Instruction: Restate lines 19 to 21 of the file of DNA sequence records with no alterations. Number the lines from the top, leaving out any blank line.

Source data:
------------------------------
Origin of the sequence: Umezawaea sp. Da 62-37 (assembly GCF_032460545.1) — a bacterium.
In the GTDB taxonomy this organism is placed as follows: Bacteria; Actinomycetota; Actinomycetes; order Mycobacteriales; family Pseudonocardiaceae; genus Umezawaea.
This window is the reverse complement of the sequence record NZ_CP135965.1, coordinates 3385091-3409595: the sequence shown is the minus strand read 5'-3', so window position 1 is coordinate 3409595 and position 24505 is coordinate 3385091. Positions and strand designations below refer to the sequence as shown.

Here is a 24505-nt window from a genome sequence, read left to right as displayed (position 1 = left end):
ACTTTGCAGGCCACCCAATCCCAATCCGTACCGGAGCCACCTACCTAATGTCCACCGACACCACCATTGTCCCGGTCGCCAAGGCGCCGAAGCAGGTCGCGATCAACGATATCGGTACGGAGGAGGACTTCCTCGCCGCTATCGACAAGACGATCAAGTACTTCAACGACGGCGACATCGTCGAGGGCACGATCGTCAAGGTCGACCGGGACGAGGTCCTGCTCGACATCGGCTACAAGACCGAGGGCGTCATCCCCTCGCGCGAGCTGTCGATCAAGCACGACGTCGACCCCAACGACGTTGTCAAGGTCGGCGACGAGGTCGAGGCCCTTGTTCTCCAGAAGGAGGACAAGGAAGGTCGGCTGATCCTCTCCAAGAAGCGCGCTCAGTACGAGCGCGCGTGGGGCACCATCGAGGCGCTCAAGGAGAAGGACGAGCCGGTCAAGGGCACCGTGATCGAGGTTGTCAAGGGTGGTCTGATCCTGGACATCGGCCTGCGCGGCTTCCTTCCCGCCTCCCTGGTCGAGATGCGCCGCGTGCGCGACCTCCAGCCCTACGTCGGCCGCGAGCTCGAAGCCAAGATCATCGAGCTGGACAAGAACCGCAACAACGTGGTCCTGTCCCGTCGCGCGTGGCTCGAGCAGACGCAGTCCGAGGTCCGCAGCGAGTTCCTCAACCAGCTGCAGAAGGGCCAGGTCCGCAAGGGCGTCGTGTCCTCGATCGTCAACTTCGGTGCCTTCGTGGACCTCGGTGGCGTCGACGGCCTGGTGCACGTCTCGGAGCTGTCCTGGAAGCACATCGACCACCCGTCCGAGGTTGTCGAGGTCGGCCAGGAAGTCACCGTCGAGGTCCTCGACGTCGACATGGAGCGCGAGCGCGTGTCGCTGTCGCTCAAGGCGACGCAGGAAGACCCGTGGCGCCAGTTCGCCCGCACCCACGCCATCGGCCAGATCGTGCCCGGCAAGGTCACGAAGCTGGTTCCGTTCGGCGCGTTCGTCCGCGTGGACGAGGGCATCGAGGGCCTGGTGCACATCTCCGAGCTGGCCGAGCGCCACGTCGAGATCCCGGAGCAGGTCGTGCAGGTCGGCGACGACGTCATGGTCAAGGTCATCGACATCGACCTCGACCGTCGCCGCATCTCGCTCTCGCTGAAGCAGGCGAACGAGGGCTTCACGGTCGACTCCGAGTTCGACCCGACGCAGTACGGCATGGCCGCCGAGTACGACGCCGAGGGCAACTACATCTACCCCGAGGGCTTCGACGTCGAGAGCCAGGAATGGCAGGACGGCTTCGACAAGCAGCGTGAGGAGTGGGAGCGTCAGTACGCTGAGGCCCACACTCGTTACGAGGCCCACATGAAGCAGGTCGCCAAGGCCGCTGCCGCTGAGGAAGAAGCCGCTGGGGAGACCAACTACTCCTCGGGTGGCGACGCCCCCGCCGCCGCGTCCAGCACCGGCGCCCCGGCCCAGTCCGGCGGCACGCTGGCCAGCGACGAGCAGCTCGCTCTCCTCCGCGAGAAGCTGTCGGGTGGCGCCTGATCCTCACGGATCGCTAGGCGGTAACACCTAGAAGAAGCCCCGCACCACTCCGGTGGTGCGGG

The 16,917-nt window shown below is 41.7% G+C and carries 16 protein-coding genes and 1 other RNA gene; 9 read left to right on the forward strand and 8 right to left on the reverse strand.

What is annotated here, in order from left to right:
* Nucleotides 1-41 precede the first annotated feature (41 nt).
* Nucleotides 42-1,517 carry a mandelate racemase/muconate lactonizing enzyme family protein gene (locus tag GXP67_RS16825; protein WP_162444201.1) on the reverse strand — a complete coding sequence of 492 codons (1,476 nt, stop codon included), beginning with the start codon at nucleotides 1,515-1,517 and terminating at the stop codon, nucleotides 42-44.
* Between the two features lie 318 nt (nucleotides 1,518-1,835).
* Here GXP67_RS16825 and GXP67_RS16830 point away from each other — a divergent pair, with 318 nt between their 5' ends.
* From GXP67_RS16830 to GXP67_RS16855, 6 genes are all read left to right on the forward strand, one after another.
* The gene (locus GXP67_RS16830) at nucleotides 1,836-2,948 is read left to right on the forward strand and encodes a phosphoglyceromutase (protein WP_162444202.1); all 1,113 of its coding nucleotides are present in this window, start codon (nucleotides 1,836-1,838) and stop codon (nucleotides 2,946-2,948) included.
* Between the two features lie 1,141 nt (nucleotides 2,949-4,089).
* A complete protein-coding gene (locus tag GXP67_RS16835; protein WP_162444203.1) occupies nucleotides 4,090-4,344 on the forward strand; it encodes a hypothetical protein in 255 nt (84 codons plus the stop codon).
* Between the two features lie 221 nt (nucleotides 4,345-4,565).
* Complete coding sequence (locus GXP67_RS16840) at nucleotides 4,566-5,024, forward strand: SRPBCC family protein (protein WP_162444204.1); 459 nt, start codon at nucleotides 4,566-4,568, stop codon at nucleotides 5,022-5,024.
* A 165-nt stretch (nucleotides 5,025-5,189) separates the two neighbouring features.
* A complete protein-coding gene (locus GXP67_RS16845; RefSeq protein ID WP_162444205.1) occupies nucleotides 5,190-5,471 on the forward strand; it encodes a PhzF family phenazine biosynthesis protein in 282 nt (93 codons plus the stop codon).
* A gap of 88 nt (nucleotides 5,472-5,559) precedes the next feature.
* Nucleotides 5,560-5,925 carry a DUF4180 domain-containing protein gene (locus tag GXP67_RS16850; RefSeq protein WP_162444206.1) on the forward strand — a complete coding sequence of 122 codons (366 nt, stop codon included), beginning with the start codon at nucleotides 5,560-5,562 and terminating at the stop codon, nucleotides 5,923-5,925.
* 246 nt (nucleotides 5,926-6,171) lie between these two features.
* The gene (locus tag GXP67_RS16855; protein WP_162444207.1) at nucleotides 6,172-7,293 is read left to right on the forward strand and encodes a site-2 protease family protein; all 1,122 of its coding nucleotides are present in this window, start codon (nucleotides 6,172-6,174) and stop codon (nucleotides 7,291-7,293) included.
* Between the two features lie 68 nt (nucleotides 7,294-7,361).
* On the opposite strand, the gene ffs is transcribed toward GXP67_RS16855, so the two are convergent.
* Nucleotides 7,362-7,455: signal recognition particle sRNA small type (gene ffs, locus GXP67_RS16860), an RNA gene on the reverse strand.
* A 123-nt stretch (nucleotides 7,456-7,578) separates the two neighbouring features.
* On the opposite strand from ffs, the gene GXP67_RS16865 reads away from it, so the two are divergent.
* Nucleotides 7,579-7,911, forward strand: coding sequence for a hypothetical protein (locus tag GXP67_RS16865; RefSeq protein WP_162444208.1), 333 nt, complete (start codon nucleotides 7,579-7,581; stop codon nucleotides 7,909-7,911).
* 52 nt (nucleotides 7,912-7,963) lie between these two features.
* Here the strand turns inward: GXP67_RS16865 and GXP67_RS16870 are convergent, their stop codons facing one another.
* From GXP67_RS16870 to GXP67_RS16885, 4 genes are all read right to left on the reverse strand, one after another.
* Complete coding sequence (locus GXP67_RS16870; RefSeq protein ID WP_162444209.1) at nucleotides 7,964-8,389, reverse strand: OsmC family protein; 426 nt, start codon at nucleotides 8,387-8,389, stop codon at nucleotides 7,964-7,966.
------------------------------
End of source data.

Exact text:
* A complete protein-coding gene (locus GXP67_RS16845; RefSeq protein ID WP_162444205.1) occupies nucleotides 5,190-5,471 on the forward strand; it encodes a PhzF family phenazine biosynthesis protein in 282 nt (93 codons plus the stop codon).
* A gap of 88 nt (nucleotides 5,472-5,559) precedes the next feature.
* Nucleotides 5,560-5,925 carry a DUF4180 domain-containing protein gene (locus tag GXP67_RS16850; RefSeq protein WP_162444206.1) on the forward strand — a complete coding sequence of 122 codons (366 nt, stop codon included), beginning with the start codon at nucleotides 5,560-5,562 and terminating at the stop codon, nucleotides 5,923-5,925.